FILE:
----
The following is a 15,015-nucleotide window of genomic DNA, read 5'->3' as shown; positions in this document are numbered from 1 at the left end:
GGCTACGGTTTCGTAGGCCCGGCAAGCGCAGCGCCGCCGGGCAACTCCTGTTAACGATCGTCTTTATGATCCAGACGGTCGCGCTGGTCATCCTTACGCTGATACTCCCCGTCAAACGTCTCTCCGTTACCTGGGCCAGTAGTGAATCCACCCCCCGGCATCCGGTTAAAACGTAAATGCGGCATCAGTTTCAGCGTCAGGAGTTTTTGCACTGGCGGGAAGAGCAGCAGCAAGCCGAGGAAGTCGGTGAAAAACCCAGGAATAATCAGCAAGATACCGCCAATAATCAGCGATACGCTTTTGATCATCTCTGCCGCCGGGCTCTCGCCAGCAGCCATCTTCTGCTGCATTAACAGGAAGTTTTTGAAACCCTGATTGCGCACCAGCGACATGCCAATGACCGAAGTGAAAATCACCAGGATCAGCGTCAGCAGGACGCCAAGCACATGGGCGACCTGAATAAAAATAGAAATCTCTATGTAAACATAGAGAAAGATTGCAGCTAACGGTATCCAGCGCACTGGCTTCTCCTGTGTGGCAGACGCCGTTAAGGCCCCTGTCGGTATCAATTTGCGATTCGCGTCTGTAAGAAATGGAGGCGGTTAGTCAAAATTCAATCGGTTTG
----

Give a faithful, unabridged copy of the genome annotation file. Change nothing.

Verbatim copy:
The following is a 15,015-nucleotide window of genomic DNA, read 5'->3' as shown; positions in this document are numbered from 1 at the left end:
GGCTACGGTTTCGTAGGCCCGGCAAGCGCAGCGCCGCCGGGCAACTCCTGTTAACGATCGTCTTTATGATCCAGACGGTCGCGCTGGTCATCCTTACGCTGATACTCCCCGTCAAACGTCTCTCCGTTACCTGGGCCAGTAGTGAATCCACCCCCCGGCATCCGGTTAAAACGTAAATGCGGCATCAGTTTCAGCGTCAGGAGTTTTTGCACTGGCGGGAAGAGCAGCAGCAAGCCGAGGAAGTCGGTGAAAAACCCAGGAATAATCAGCAAGATACCGCCAATAATCAGCGATACGCTTTTGATCATCTCTGCCGCCGGGCTCTCGCCAGCAGCCATCTTCTGCTGCATTAACAGGAAGTTTTTGAAACCCTGATTGCGCACCAGCGACATGCCAATGACCGAAGTGAAAATCACCAGGATCAGCGTCAGCAGGACGCCAAGCACATGGGCGACCTGAATAAAAATAGAAATCTCTATGTAAACATAGAGAAAGATTGCAGCTAACGGTATCCAGCGCACTGGCTTCTCCTGTGTGGCAGACGCCGTTAAGGCCCCTGTCGGTATCAATTTGCGATTCGCGTCTGTAAGAAATGGAGGCGGTTAGTCAAAATTCAATCGGTTTG